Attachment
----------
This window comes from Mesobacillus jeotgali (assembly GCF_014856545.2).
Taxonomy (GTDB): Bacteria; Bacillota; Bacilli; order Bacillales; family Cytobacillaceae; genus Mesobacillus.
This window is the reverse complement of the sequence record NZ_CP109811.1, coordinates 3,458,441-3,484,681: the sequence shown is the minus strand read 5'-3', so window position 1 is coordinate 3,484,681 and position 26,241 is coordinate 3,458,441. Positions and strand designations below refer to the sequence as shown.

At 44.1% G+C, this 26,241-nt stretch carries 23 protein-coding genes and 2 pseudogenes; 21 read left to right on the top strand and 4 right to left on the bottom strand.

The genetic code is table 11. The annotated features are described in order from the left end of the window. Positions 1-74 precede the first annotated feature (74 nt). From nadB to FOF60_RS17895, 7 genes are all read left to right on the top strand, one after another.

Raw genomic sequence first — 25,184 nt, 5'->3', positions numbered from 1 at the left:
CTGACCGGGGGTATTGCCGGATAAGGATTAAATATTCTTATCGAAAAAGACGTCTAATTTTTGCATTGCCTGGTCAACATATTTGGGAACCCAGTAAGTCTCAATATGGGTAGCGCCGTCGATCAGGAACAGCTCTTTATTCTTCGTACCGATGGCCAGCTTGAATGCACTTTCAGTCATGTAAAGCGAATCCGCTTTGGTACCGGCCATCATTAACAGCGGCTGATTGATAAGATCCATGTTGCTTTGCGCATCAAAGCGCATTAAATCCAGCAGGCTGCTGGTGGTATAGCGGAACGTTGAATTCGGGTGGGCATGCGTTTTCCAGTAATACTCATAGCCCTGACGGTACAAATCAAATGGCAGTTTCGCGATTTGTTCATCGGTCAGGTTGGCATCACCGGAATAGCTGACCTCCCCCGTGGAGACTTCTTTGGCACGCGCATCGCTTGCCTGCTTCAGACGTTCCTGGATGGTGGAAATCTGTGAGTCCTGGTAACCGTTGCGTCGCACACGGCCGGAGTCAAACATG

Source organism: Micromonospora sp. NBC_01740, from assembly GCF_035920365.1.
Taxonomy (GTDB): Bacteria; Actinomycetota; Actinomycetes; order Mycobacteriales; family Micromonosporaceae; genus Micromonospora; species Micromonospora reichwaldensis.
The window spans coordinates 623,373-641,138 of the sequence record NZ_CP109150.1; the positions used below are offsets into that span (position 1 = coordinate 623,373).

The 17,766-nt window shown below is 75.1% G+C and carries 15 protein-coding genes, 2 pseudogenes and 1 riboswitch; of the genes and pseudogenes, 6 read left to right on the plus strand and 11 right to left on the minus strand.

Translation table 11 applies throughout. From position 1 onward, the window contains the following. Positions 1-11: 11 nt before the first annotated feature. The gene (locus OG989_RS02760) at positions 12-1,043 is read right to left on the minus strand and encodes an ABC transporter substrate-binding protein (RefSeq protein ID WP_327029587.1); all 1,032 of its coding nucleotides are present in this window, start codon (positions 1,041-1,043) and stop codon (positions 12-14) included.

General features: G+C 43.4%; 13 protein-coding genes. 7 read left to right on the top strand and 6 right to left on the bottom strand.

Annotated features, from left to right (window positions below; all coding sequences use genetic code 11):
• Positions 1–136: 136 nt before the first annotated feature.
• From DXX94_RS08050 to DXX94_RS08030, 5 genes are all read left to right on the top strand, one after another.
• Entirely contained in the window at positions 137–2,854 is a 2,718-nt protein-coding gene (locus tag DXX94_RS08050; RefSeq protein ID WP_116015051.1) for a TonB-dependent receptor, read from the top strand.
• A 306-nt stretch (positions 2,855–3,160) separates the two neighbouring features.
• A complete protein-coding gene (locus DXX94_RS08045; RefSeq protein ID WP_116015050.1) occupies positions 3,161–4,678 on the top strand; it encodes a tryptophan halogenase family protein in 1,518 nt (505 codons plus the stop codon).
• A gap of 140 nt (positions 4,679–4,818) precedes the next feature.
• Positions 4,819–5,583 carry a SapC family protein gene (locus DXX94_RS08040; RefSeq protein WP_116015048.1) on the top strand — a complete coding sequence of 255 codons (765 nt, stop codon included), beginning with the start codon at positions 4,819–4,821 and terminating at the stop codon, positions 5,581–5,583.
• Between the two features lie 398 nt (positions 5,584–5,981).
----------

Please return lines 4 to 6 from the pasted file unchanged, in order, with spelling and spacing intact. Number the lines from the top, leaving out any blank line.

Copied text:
At 44.1% G+C, this 26,241-nt stretch carries 23 protein-coding genes and 2 pseudogenes; 21 read left to right on the top strand and 4 right to left on the bottom strand.

The genetic code is table 11. The annotated features are described in order from the left end of the window. Positions 1-74 precede the first annotated feature (74 nt). From nadB to FOF60_RS17895, 7 genes are all read left to right on the top strand, one after another.

Raw genomic sequence first — 25,184 nt, 5'->3', positions numbered from 1 at the left: